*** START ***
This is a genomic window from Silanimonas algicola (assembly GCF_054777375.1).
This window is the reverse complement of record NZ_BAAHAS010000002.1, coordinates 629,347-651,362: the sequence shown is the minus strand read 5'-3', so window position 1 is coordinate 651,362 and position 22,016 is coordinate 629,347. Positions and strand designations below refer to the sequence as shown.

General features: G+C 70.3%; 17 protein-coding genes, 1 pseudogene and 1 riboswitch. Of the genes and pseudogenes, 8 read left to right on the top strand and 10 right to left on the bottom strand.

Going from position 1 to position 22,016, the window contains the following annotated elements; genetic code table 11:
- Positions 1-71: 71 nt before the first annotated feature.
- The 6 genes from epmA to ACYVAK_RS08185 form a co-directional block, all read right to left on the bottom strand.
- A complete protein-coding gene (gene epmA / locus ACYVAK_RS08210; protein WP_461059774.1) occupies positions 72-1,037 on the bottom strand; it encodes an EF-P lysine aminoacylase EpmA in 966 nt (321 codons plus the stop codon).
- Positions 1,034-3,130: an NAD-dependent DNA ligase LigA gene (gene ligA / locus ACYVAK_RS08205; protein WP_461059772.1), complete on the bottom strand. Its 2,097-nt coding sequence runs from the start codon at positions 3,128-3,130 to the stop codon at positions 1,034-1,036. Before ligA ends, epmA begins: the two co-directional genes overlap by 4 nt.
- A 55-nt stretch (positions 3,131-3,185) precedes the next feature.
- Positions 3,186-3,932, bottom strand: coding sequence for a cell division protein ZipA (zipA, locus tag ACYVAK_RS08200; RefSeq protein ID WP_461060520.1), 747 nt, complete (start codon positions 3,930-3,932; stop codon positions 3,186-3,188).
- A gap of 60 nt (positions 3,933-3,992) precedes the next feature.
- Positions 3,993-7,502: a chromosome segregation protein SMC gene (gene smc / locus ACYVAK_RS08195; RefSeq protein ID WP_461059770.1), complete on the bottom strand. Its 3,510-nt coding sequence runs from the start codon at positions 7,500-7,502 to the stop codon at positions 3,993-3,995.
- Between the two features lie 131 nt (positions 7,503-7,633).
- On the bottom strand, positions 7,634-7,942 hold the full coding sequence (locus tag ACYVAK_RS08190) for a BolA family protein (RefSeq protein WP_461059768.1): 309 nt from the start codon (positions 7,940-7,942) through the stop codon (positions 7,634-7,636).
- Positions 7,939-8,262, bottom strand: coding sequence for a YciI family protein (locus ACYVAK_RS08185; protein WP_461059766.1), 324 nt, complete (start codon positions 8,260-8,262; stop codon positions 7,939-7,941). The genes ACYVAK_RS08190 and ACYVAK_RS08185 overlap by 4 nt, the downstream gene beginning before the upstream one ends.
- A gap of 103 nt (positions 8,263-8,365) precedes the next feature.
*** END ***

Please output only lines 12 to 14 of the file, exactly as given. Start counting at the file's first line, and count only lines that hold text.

- Positions 3,993-7,502: a chromosome segregation protein SMC gene (gene smc / locus ACYVAK_RS08195; RefSeq protein ID WP_461059770.1), complete on the bottom strand. Its 3,510-nt coding sequence runs from the start codon at positions 7,500-7,502 to the stop codon at positions 3,993-3,995.
- Between the two features lie 131 nt (positions 7,503-7,633).
- On the bottom strand, positions 7,634-7,942 hold the full coding sequence (locus tag ACYVAK_RS08190) for a BolA family protein (RefSeq protein WP_461059768.1): 309 nt from the start codon (positions 7,940-7,942) through the stop codon (positions 7,634-7,636).